ONE of Ballarat’s oldest and best known manufacturers says the industry can’t rely on the government to survive.
Oliver Footwear chief executive Andrew Oliver told
Mr Oliver said the industry should have to stand on its own two feet to endure a tough period for the sector.
“Manufacturing used to employ 20 per cent of Ballarat, now we employ around eight per cent of the city,” he said.
“We survived world wars, the Global Financial Crisis, the Great Depression — we managed through it all.
“I’d hate to see it go.”
Mr Oliver’s comment came after a book launch on the history of his family’s company yesterday.
Mr Oliver said while the federal government played an important part in the industry, it shouldn’t be relied upon as its saviour.
“I don’t think government knows how to handle manufacturing,” he said.
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“And it might be a bit late for them to learn.”
Mr Oliver, the fourth generation of his family to run the company, said the recent decision to merge with Honeywell International was to increase its overseas market.
He said the company now exports to more than 50 different countries but remains a Ballarat manufacturer.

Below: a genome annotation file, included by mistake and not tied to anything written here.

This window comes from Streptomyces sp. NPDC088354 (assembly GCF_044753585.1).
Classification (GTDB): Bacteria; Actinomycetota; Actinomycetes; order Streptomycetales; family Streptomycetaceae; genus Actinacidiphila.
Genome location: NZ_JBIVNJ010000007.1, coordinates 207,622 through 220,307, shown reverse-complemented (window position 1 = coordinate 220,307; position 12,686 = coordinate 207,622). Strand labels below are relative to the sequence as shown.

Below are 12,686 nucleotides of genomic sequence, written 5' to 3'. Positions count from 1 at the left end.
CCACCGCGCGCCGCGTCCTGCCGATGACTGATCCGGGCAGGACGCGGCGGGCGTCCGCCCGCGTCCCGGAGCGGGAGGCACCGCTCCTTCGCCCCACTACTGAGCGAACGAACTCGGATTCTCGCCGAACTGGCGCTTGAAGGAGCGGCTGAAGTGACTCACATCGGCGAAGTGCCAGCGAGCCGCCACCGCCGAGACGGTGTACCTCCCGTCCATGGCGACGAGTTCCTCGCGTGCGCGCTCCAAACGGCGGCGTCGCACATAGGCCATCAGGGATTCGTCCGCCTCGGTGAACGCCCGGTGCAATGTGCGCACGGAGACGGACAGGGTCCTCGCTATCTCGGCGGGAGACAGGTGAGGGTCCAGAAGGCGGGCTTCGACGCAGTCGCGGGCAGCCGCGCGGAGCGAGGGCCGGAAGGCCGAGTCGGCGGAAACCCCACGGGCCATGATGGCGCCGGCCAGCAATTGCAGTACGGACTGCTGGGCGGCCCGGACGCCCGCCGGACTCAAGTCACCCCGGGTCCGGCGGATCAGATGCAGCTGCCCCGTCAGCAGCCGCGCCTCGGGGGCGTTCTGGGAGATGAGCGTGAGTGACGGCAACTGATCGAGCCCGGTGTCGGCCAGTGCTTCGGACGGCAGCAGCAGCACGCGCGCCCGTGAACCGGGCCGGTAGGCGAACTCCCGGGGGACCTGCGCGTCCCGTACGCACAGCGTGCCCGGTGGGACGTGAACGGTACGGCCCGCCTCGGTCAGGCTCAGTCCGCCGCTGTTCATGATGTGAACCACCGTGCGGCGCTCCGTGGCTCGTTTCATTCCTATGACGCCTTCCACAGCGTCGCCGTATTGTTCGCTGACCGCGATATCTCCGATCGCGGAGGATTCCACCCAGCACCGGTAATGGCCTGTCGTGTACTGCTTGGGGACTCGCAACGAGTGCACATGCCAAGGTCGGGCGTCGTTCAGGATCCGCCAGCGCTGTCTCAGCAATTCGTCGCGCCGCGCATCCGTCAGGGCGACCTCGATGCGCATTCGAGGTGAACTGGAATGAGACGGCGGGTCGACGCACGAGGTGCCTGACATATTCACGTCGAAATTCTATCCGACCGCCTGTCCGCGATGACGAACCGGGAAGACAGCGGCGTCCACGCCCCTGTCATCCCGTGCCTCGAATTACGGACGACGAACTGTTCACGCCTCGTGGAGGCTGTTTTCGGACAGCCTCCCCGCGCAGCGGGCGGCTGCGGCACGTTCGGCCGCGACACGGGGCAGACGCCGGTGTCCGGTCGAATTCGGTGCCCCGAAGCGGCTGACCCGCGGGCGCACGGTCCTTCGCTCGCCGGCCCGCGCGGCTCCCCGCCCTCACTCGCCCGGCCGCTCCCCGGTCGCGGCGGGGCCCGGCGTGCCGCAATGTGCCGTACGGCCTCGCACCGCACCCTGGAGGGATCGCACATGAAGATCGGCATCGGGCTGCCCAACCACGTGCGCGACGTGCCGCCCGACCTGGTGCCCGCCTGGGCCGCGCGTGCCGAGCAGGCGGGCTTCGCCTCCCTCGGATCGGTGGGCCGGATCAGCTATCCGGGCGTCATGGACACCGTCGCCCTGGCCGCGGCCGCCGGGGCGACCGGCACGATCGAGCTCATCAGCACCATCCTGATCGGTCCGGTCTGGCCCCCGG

“Manufacturing is my passion — it’s all I’ve ever known,” Mr Oliver said.
“I hope it returns to the state that it used to be.”
Ballarat MP Catherine King said the government was aware of the challenges of the manufacturing sector and was actively working to assist in the short-term and to plan for the future.
“In Ballarat we are investing $18 million in the new Manufacturing Technology Training Centre at the University of Ballarat,” she said.
“Our investment of $58 million in the new Science and Engineering precinct at UB is also an important support for manufacturing,” Ms King said.
“This is in stark contrast to the negativity of the Baillieu government.
“(It is) slashing money from the very training programs which would provide the quality workforce our manufacturing sector demands.”
Mr Oliver’s comments come after MARS Chocolate Australia cut 38 jobs at its Ballarat factory in March, McCain announced cutbacks to potato farmers in May and 21 jobs were lost at SEM Fire and Rescue’s Wendouree manufacturing plant late last year.
Having spent 38 years with his family’s company, Mr Oliver said there had been many obstacles for manufacturers to overcome.
Mr Oliver said Australians are not valuing their home products like they did a decade ago.
“In 2000, the Australian Made campaign was really strong — but now people look for value for money,” he said.
“When surfing the net, if they find something they like they don’t really think about where it comes from.”
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